So, rather than crawling your site and obsessing over every missing alt attribute (most sites have quite a lot of missing ones), a better idea is to audit and improve alt tags for pages that already get traffic.

    There are two reasons for this:

    1. They have visually-impaired readers. 2.4% of US citizens have a vision disability. That’s one in roughly every 42 people meaning that on average, if your page gets 10,000 visitors a month, 240 of them can’t consume your content properly.
    2. They could possibly get more traffic. Alt text can help images rank better in Google Images, and that leads to more traffic. Even just a 1% increase to a page with 10,000 monthly visits is an extra 100 visitors.

    Here’s the process:

    Step #1. Find your most visited pages from organic search

    Check Google Analytics, Google Search Console, or the “Top pages” report in Ahrefs’ Site Explorer.

    Top pages by organic traffic in Ahrefs' Site Explorer

    Step #2. Audit your alt attributes

    Install the free Alt Text Tester Chrome extension, load up the page with the most traffic, then activate the extension.

    You should see the alt text displayed whenever you roll over an image.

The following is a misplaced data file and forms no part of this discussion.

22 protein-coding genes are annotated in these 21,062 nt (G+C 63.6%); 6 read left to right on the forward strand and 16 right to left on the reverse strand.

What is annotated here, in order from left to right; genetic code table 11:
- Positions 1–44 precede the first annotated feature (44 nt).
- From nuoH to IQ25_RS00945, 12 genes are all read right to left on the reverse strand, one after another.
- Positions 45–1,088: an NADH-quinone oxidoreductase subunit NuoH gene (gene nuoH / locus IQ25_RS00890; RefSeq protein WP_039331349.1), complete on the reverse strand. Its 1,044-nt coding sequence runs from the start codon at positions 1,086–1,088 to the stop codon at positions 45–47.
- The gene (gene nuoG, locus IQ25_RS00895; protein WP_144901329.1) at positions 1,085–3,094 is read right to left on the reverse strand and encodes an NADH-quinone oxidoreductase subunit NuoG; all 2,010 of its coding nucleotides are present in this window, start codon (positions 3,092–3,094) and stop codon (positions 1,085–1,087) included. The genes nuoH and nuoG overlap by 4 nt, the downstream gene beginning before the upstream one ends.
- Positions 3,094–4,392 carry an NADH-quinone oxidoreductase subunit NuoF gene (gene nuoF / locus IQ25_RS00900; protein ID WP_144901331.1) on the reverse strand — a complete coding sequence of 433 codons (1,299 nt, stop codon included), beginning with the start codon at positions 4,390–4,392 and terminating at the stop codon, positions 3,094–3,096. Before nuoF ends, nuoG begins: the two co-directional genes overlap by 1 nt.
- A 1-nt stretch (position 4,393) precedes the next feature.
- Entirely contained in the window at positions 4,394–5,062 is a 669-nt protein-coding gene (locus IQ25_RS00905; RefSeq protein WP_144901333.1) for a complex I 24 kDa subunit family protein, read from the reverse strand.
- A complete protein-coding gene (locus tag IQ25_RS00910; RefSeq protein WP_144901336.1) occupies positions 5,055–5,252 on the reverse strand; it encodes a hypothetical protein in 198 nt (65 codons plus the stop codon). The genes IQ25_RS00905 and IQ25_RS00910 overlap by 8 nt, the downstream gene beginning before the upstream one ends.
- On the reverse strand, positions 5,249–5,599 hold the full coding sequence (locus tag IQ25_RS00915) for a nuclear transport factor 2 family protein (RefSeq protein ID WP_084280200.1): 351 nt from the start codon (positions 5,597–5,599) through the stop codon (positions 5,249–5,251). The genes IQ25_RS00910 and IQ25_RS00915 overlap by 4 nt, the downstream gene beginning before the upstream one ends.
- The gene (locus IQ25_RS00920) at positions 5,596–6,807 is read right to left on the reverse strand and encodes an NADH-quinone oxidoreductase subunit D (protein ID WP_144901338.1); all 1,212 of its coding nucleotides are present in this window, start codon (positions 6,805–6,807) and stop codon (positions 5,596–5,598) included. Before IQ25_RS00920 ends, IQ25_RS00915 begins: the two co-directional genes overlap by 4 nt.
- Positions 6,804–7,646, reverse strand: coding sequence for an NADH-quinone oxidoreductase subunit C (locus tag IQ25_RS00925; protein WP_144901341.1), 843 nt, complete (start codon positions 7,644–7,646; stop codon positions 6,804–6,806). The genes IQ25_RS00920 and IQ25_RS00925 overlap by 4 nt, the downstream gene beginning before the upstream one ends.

If the alt attribute is missing, you’ll see a warning.

    Check the alt text for a few images on the page. You’ll soon get a feel for whether they’re optimized well, poorly, or not at all.

    For example, it only takes a few seconds of scrolling this post to see that all of the images are well-optimized…

    Example of well-optimized alt text

    … whereas the same isn’t true for this page on The Mirror:

    Example of images with poorly-optimized alt text

    Step #3. Repeat for more pages

    Repeat this process for the most visited pages on your website. This should give you a sense of whether your alt text optimization is sound or needs work.

    Because most websites get the bulk of their traffic to just a handful of pages, this shouldn’t take too long.

    For example, just ten posts on the Ahrefs blog account for 51% of monthly organic traffic…

    Top 10 pages by organic traffic in Ahrefs' Site Explorer

    … so we can easily audit and optimize alt text for most of our high-traffic pages in minutes.

    Final thoughts

    Optimizing alt text is important, but it’s not the be-and-end-all of image SEO. You should also optimize filenames, serve responsive images, consider lazy loading, and much more.

    Learn more in our list of 12 actionable image SEO tips.

    Article Performance
    Data from Ahrefs
    • Organic traffic
    • Linking websites

    The number of websites linking to this post.

    This post's estimated monthly organic search traffic.